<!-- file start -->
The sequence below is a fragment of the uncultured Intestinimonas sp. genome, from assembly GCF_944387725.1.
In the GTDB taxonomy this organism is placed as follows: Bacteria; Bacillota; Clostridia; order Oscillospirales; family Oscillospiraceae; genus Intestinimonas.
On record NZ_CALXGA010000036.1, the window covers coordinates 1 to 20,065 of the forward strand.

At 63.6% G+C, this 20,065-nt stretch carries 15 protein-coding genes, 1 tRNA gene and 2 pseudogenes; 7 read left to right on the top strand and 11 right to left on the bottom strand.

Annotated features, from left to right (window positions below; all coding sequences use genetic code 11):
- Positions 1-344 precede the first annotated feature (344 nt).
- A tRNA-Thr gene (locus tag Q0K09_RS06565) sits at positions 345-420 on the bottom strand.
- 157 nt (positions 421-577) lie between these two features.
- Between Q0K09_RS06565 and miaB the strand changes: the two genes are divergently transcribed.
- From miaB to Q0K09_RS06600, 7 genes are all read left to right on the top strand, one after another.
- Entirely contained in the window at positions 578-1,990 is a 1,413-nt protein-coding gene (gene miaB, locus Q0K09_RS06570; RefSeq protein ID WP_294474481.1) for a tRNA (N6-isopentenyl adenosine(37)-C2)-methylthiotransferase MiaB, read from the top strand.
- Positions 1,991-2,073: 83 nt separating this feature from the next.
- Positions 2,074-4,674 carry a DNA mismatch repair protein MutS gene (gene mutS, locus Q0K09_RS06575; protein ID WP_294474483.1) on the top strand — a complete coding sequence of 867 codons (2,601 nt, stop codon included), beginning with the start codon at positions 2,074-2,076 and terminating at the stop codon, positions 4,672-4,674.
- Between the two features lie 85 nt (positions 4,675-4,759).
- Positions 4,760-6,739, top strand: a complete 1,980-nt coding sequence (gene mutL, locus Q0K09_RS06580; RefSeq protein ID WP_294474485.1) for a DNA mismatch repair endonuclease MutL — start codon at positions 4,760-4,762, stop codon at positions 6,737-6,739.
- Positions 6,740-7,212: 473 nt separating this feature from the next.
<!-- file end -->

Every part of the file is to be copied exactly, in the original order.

The sequence below is a fragment of the uncultured Intestinimonas sp. genome, from assembly GCF_944387725.1.
In the GTDB taxonomy this organism is placed as follows: Bacteria; Bacillota; Clostridia; order Oscillospirales; family Oscillospiraceae; genus Intestinimonas.
On record NZ_CALXGA010000036.1, the window covers coordinates 1 to 20,065 of the forward strand.

At 63.6% G+C, this 20,065-nt stretch carries 15 protein-coding genes, 1 tRNA gene and 2 pseudogenes; 7 read left to right on the top strand and 11 right to left on the bottom strand.

Annotated features, from left to right (window positions below; all coding sequences use genetic code 11):
- Positions 1-344 precede the first annotated feature (344 nt).
- A tRNA-Thr gene (locus tag Q0K09_RS06565) sits at positions 345-420 on the bottom strand.
- 157 nt (positions 421-577) lie between these two features.
- Between Q0K09_RS06565 and miaB the strand changes: the two genes are divergently transcribed.
- From miaB to Q0K09_RS06600, 7 genes are all read left to right on the top strand, one after another.
- Entirely contained in the window at positions 578-1,990 is a 1,413-nt protein-coding gene (gene miaB, locus Q0K09_RS06570; RefSeq protein ID WP_294474481.1) for a tRNA (N6-isopentenyl adenosine(37)-C2)-methylthiotransferase MiaB, read from the top strand.
- Positions 1,991-2,073: 83 nt separating this feature from the next.
- Positions 2,074-4,674 carry a DNA mismatch repair protein MutS gene (gene mutS, locus Q0K09_RS06575; protein ID WP_294474483.1) on the top strand — a complete coding sequence of 867 codons (2,601 nt, stop codon included), beginning with the start codon at positions 2,074-2,076 and terminating at the stop codon, positions 4,672-4,674.
- Between the two features lie 85 nt (positions 4,675-4,759).
- Positions 4,760-6,739, top strand: a complete 1,980-nt coding sequence (gene mutL, locus Q0K09_RS06580; RefSeq protein ID WP_294474485.1) for a DNA mismatch repair endonuclease MutL — start codon at positions 4,760-4,762, stop codon at positions 6,737-6,739.
- Positions 6,740-7,212: 473 nt separating this feature from the next.